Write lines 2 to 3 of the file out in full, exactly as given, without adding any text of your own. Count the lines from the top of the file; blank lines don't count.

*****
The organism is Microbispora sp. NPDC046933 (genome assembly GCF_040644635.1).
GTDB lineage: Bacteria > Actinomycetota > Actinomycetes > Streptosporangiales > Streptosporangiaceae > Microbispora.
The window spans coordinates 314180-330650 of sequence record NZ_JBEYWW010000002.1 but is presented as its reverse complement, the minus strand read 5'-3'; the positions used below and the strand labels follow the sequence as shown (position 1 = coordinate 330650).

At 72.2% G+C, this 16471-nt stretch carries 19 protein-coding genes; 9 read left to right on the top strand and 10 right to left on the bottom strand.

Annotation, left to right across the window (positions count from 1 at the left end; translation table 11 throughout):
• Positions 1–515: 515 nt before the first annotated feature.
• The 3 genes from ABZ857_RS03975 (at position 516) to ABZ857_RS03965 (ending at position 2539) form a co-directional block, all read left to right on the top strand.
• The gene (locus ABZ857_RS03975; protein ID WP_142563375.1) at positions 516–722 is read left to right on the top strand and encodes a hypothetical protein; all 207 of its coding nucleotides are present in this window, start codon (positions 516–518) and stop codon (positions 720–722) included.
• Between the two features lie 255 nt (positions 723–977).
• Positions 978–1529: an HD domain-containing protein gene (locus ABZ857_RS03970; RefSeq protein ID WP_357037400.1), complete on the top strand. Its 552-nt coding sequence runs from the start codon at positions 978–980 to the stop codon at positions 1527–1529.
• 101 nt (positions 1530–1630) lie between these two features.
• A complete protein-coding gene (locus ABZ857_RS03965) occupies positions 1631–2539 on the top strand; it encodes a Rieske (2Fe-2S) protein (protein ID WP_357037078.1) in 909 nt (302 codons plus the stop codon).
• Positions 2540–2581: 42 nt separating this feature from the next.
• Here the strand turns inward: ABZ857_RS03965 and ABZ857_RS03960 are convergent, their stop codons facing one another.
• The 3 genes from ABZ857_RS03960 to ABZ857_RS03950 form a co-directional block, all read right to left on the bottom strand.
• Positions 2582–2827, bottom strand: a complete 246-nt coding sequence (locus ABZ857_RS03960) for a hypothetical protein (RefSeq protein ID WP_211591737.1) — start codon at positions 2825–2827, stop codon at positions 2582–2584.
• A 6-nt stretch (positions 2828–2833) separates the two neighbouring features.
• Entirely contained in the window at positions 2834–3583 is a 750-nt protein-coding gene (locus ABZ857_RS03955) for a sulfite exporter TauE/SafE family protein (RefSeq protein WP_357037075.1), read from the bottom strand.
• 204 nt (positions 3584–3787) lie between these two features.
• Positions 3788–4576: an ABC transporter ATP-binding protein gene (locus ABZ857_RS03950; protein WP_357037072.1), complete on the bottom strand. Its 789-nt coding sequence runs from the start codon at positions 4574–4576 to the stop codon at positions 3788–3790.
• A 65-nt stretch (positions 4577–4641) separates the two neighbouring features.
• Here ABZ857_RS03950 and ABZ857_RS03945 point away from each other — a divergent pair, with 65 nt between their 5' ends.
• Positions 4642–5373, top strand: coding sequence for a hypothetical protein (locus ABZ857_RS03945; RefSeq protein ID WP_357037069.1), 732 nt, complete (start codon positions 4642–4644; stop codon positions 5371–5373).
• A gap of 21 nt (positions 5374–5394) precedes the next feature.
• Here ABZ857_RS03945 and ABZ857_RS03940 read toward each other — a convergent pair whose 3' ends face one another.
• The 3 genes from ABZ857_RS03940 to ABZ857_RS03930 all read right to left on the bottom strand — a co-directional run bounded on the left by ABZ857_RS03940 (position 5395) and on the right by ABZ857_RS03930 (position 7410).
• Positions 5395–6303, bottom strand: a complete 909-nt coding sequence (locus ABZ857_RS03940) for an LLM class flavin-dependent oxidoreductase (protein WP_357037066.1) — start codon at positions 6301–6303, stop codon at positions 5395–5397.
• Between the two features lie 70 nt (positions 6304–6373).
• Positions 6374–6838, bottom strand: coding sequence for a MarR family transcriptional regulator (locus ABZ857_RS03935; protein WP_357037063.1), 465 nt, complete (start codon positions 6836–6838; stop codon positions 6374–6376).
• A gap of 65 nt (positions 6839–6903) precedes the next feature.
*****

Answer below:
GTDB lineage: Bacteria > Actinomycetota > Actinomycetes > Streptosporangiales > Streptosporangiaceae > Microbispora.
The window spans coordinates 314180-330650 of sequence record NZ_JBEYWW010000002.1 but is presented as its reverse complement, the minus strand read 5'-3'; the positions used below and the strand labels follow the sequence as shown (position 1 = coordinate 330650).